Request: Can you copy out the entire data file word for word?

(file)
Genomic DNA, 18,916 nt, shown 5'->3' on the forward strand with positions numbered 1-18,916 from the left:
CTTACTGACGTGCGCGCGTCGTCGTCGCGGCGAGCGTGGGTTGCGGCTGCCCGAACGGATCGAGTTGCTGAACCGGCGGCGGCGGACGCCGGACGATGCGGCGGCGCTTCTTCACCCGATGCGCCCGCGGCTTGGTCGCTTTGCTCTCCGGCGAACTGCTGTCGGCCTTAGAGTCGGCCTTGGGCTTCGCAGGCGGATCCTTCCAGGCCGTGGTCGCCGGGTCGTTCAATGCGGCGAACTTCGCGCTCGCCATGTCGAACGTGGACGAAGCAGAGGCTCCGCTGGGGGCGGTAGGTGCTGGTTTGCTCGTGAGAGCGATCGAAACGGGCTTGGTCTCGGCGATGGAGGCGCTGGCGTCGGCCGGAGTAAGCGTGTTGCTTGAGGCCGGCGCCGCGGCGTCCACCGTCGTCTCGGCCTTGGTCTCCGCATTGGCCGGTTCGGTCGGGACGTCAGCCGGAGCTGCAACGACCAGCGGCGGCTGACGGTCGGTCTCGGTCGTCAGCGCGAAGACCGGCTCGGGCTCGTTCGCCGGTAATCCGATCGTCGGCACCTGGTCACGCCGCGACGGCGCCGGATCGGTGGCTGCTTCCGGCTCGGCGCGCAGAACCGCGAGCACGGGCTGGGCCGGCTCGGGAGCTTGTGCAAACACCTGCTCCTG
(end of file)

Genomic DNA, 18,916 nt, shown 5'->3' on the forward strand with positions numbered 1-18,916 from the left:
CTTACTGACGTGCGCGCGTCGTCGTCGCGGCGAGCGTGGGTTGCGGCTGCCCGAACGGATCGAGTTGCTGAACCGGCGGCGGCGGACGCCGGACGATGCGGCGGCGCTTCTTCACCCGATGCGCCCGCGGCTTGGTCGCTTTGCTCTCCGGCGAACTGCTGTCGGCCTTAGAGTCGGCCTTGGGCTTCGCAGGCGGATCCTTCCAGGCCGTGGTCGCCGGGTCGTTCAATGCGGCGAACTTCGCGCTCGCCATGTCGAACGTGGACGAAGCAGAGGCTCCGCTGGGGGCGGTAGGTGCTGGTTTGCTCGTGAGAGCGATCGAAACGGGCTTGGTCTCGGCGATGGAGGCGCTGGCGTCGGCCGGAGTAAGCGTGTTGCTTGAGGCCGGCGCCGCGGCGTCCACCGTCGTCTCGGCCTTGGTCTCCGCATTGGCCGGTTCGGTCGGGACGTCAGCCGGAGCTGCAACGACCAGCGGCGGCTGACGGTCGGTCTCGGTCGTCAGCGCGAAGACCGGCTCGGGCTCGTTCGCCGGTAATCCGATCGTCGGCACCTGGTCACGCCGCGACGGCGCCGGATCGGTGGCTGCTTCCGGCTCGGCGCGCAGAACCGCGAGCACGGGCTGGGCCGGCTCGGGAGCTTGTGCAAACACCTGCTCCTG